The Boise Art Association was founded in 1931, composed of citizens interested in bettering the art community of Boise. Primarily, they were focused on acquiring a gallery to display art to the people of the city. A gallery was designed by John E. Tourtellotte (the architect responsible for the creation of other Boise landmarks like the Capitol Building and the Carnegie Library) and Charles F. Hummel.
On February 24 of 1934, groundbreaking commenced on the Boise Gallery of Art on a site in Boise’s own Julia Davis Park. The construction of the building was completed through partnerships with the Works Progress Administration, the City of Boise and the Boise Art Association in 1937.
The original building featured a combination of Egyptian revival and art deco styling, mixing neo-classical form with simplified, modern ornamentation. Like many other public buildings from the same era, the Boise Gallery of Art was built from sandstone, most likely extracted from the quarry near Table Rock. For several years following, the museum thrived, establishing itself as a non-profit organization and hosting events like Art in the Park, all the while housing Boise’s finest art works.
As the gallery grew so did the need for more space. In 1972, a 10,000 square foot addition resulted in a year long relocation of the gallery. The renovation moved the entrance to the north side of the building, creating space for a lobby and a gift shop. Studio space was also added, further expanding the gallery’s sense of community. After the facility’s reopening in 1973, the changes allowed for several years of good use before further expansion was necessary.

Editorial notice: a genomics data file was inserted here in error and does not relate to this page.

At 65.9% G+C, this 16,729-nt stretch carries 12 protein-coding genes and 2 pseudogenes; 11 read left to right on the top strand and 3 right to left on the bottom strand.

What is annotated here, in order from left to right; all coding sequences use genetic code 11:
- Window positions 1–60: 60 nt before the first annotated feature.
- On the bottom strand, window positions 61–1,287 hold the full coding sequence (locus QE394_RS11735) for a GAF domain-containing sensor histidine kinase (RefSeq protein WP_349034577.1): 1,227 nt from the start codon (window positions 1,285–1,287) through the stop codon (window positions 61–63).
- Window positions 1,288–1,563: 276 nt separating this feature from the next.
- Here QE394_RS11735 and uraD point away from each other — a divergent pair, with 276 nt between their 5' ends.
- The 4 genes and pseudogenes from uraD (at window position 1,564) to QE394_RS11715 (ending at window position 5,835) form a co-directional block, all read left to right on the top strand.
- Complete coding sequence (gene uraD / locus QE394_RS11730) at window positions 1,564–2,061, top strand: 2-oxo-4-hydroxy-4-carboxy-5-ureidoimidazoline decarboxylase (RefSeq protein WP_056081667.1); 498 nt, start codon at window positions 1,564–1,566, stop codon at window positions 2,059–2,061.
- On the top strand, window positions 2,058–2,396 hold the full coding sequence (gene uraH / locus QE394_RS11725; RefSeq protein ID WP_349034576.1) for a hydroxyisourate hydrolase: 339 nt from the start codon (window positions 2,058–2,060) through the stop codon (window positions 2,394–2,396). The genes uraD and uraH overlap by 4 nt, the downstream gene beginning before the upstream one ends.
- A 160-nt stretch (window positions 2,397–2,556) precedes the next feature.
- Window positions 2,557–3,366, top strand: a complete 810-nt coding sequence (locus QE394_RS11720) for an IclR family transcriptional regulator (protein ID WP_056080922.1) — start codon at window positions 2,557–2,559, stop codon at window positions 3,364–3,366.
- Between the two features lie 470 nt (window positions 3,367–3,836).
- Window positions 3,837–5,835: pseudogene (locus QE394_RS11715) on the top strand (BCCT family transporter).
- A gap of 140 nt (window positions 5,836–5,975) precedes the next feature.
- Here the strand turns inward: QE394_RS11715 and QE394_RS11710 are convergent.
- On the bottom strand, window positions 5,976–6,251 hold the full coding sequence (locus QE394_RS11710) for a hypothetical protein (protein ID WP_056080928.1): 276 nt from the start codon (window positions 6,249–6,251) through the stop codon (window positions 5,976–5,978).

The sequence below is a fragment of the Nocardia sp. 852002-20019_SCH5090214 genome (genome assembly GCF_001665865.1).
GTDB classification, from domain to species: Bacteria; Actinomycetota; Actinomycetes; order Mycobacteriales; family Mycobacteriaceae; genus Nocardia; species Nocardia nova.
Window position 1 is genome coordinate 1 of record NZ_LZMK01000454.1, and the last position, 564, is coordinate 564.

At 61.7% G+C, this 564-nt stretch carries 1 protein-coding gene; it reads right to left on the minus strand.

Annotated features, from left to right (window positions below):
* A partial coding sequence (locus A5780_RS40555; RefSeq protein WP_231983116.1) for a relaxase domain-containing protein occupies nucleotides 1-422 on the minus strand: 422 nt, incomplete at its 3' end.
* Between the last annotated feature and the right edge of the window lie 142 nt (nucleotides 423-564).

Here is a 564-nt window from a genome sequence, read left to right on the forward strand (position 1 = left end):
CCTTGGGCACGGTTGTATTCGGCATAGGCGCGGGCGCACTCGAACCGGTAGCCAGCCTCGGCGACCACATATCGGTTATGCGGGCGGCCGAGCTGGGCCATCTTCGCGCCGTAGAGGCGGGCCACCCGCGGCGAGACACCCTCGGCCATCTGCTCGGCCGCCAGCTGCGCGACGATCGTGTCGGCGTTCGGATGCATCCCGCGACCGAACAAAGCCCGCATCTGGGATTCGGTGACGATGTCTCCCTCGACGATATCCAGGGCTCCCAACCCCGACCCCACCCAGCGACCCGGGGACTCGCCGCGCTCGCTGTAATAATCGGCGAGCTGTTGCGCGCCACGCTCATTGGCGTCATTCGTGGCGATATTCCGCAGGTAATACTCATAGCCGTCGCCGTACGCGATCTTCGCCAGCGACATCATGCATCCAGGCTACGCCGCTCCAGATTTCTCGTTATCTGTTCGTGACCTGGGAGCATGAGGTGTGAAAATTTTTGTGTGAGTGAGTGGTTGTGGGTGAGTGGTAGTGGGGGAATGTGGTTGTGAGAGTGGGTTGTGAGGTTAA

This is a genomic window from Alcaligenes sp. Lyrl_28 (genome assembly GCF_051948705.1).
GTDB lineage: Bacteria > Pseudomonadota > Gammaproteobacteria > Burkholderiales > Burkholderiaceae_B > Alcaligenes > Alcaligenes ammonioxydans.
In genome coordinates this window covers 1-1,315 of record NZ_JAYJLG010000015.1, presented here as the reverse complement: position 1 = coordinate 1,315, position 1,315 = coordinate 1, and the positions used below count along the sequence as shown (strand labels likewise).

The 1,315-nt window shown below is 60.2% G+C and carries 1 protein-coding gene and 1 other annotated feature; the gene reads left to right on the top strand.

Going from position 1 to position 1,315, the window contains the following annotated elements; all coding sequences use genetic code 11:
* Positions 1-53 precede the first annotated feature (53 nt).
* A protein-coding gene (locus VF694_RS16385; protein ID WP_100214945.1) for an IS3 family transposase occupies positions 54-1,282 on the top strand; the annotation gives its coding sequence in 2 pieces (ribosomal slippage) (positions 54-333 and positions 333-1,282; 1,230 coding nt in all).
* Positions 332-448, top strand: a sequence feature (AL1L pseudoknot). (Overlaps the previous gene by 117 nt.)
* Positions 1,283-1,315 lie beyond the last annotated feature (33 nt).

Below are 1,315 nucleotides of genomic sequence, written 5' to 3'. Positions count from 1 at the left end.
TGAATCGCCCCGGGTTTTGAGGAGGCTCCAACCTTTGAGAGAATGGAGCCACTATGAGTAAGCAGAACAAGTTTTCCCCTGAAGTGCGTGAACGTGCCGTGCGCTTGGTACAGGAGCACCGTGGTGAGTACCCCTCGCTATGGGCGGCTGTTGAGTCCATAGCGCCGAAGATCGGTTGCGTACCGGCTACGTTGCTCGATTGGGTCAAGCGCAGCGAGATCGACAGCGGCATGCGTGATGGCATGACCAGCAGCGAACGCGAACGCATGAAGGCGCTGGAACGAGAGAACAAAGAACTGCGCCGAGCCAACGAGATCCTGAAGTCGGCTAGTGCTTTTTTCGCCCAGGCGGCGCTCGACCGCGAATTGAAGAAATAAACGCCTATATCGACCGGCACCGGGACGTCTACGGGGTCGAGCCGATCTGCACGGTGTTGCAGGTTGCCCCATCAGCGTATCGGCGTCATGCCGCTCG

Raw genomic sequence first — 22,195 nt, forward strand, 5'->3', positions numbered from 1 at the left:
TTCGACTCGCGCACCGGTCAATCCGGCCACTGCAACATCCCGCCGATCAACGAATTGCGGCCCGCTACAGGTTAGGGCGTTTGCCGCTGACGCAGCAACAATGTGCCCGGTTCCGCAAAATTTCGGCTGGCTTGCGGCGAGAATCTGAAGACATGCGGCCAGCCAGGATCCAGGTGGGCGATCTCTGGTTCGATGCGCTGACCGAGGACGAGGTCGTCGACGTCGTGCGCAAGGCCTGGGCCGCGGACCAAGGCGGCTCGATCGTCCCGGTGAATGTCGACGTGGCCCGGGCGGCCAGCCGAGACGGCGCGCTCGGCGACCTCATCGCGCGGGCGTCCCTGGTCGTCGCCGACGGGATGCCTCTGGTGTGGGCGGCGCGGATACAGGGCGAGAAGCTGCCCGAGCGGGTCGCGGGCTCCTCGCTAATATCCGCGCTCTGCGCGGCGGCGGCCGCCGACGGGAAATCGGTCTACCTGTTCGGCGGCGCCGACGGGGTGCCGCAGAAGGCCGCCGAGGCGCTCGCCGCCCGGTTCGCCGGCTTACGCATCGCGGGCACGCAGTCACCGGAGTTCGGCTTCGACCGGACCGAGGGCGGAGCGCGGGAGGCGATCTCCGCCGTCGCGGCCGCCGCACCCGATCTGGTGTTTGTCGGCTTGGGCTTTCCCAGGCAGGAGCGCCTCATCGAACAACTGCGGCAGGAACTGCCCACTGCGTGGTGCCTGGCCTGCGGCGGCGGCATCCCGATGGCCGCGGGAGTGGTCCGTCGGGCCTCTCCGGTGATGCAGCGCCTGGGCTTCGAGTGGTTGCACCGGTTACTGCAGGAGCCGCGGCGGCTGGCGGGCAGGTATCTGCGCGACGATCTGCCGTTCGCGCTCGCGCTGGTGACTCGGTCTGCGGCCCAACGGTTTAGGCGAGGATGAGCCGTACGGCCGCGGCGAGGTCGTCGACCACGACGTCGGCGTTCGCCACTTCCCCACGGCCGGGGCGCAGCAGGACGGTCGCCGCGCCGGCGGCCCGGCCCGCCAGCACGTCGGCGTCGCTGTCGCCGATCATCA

In 1988 another addition, designed and managed by Trout Architects in conjunction with Mark Mack, nearly doubled the size of the museum and moved the entrance back to the west side. The addition enclosed the original sandstone structure, preserving it inside the newly remodeled building. However, the original sandstone entrance remained as a major element of the new lobby and entrance to the museum.
The façade is still a prominent feature of the building’s architecture. At the same time, the name of the Boise Gallery of Art became the Boise Art Museum for a more resolute connotation, and only a year later, the signature neon display featured above the entrance of BAM was added by artist George Wray, titled Post and Lintel.
Since then, there has been one final addition, giving the museum its current form. The 1997-1998 expansion was managed by the local architecture firm, CSHQA, and added the distinctive sculpture court and sculpture garden to the rear of the building. The court echoed the styling of the entrance of the museum with many modernized neo-classical features and the outdoor space allowed for a nice flow into the already existent Rose Garden.
While adding considerable square footage, the $1.3 million project also conservatively recycled previous space for refreshed uses. After the completion of this renovation, the museum has remained largely unchanged, while its community has grown considerably.
The Boise Art Museum remains as a major Boise landmark and a premier community organization in the city. They have contributed greatly to Boise’s culture and traditions in ways such as the introduction of The Beaux-Arts Society, First Thursday and programs like Artreach. BAM is also among an elite 4% of museums across the nation that are certified by the American Alliance of Museums as meeting or exceeding national standards in all areas of operations.
Information and pictures courtesy of The Boise Art Museum and Preservation Idaho, as well as Trout Architects and CSHQA.